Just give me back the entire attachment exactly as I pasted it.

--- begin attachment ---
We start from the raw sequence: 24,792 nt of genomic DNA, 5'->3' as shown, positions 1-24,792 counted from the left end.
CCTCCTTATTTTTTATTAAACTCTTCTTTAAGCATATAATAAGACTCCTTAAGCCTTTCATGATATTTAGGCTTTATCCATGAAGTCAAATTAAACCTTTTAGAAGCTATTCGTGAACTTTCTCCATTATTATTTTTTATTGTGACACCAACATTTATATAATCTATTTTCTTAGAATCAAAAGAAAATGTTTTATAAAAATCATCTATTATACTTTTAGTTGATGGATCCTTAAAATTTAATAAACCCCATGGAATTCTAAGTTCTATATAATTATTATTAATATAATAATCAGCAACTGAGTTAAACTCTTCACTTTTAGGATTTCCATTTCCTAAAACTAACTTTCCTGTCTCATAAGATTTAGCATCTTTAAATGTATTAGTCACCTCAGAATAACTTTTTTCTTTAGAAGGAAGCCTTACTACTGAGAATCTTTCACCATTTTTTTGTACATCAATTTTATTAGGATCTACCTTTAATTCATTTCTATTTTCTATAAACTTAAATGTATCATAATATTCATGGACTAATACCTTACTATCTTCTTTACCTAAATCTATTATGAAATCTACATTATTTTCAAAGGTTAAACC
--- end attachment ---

We start from the raw sequence: 24,792 nt of genomic DNA, 5'->3' as shown, positions 1-24,792 counted from the left end.
CCTCCTTATTTTTTATTAAACTCTTCTTTAAGCATATAATAAGACTCCTTAAGCCTTTCATGATATTTAGGCTTTATCCATGAAGTCAAATTAAACCTTTTAGAAGCTATTCGTGAACTTTCTCCATTATTATTTTTTATTGTGACACCAACATTTATATAATCTATTTTCTTAGAATCAAAAGAAAATGTTTTATAAAAATCATCTATTATACTTTTAGTTGATGGATCCTTAAAATTTAATAAACCCCATGGAATTCTAAGTTCTATATAATTATTATTAATATAATAATCAGCAACTGAGTTAAACTCTTCACTTTTAGGATTTCCATTTCCTAAAACTAACTTTCCTGTCTCATAAGATTTAGCATCTTTAAATGTATTAGTCACCTCAGAATAACTTTTTTCTTTAGAAGGAAGCCTTACTACTGAGAATCTTTCACCATTTTTTTGTACATCAATTTTATTAGGATCTACCTTTAATTCATTTCTATTTTCTATAAACTTAAATGTATCATAATATTCATGGACTAATACCTTACTATCTTCTTTACCTAAATCTATTATGAAATCTACATTATTTTCAAAGGTTAAACC